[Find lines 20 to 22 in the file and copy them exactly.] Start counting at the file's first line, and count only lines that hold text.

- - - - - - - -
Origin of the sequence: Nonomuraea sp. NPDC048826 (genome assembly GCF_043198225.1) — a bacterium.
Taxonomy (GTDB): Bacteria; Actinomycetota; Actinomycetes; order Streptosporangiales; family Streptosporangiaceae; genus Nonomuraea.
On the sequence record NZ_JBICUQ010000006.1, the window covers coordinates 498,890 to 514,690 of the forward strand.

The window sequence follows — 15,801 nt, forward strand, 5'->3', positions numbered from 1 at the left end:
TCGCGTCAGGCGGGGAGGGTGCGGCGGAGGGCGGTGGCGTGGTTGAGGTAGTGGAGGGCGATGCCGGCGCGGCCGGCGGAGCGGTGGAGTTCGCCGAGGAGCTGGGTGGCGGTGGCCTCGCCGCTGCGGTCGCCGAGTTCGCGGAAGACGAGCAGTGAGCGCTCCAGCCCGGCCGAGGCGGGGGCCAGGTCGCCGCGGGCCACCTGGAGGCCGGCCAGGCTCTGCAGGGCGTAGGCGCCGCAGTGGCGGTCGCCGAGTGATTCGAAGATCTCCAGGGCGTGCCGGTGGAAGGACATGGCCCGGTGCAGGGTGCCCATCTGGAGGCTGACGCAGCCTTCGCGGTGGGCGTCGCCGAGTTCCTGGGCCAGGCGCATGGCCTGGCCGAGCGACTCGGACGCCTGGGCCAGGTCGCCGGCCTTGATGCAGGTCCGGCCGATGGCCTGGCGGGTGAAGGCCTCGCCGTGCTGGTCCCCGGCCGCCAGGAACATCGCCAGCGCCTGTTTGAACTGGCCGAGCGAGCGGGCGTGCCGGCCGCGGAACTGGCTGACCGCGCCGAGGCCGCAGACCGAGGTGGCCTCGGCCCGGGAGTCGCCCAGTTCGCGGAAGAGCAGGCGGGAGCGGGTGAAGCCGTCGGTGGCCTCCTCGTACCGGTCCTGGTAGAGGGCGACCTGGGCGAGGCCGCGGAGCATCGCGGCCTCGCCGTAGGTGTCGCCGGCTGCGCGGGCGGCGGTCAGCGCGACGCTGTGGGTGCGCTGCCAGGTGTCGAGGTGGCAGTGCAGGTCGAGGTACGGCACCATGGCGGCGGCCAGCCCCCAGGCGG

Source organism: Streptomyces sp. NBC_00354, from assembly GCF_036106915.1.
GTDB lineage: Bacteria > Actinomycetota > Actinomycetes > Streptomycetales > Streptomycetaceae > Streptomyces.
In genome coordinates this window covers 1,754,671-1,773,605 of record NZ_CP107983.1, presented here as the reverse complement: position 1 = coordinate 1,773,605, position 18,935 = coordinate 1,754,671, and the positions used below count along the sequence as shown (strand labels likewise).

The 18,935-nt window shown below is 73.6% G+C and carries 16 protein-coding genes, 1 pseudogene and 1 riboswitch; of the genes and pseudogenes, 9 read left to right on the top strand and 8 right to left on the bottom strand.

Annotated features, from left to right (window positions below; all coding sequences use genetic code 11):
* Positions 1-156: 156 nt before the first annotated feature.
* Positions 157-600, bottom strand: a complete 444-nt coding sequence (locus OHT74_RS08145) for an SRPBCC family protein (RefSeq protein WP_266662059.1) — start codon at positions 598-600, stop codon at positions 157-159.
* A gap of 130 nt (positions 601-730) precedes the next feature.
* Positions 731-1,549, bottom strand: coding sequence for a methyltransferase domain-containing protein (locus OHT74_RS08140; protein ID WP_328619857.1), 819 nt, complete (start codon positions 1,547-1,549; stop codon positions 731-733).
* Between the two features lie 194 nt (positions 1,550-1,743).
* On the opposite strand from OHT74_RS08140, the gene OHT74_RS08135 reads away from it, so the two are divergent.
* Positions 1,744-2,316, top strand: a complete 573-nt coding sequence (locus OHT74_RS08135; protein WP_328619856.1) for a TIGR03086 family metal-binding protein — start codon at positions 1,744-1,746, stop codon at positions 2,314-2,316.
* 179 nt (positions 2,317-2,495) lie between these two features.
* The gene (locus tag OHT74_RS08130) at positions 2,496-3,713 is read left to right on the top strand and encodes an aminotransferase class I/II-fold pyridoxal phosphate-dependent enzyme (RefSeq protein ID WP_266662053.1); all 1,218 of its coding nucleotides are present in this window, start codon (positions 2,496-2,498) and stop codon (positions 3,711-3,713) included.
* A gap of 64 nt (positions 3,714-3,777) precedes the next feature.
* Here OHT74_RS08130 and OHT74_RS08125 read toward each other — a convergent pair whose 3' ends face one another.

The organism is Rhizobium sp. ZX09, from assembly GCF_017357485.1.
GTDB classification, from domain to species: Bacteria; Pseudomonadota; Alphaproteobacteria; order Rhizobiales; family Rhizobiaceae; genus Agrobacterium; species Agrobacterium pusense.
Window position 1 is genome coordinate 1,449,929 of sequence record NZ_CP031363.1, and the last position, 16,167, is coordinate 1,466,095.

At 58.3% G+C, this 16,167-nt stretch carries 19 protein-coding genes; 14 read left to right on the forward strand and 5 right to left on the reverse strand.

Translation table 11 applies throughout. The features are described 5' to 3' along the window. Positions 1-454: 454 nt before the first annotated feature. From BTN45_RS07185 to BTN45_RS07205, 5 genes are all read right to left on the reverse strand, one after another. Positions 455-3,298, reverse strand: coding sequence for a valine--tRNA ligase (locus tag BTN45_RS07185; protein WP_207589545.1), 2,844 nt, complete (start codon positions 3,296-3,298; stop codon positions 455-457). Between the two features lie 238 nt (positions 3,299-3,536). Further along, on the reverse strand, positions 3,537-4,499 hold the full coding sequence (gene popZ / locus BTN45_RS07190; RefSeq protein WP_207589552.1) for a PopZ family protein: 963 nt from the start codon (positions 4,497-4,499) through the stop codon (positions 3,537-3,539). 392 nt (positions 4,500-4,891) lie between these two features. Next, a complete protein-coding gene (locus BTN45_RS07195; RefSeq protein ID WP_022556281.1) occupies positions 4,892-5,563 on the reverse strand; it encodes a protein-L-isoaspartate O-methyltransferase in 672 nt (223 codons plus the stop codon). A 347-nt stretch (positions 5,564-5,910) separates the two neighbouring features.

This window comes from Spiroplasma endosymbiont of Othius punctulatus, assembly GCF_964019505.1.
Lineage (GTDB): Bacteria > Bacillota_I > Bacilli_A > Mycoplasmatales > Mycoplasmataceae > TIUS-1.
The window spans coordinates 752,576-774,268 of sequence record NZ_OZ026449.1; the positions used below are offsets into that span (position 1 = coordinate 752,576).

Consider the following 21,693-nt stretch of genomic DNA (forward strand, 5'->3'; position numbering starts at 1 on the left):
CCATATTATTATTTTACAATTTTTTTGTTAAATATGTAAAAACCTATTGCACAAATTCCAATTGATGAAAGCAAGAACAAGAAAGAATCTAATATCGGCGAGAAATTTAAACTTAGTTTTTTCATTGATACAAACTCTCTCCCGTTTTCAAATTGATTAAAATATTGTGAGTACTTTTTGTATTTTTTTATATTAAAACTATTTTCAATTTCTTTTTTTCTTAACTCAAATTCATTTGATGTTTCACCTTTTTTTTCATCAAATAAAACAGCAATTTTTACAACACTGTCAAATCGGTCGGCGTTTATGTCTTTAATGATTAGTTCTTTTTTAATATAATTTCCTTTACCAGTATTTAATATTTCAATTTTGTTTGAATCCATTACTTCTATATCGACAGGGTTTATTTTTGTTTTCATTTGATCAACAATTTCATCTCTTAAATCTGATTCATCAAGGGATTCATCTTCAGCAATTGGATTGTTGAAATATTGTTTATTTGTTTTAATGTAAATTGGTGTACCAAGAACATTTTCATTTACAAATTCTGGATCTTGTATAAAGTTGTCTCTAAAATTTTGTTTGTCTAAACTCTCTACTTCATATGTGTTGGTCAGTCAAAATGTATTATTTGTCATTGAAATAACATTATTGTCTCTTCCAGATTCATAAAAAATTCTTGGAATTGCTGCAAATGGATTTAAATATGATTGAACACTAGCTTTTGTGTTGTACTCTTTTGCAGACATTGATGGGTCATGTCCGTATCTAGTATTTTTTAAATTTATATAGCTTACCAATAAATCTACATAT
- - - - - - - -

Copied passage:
* A gap of 64 nt (positions 3,714-3,777) precedes the next feature.
* Here OHT74_RS08130 and OHT74_RS08125 read toward each other — a convergent pair whose 3' ends face one another.

The organism is Rhizobium sp. ZX09, from assembly GCF_017357485.1.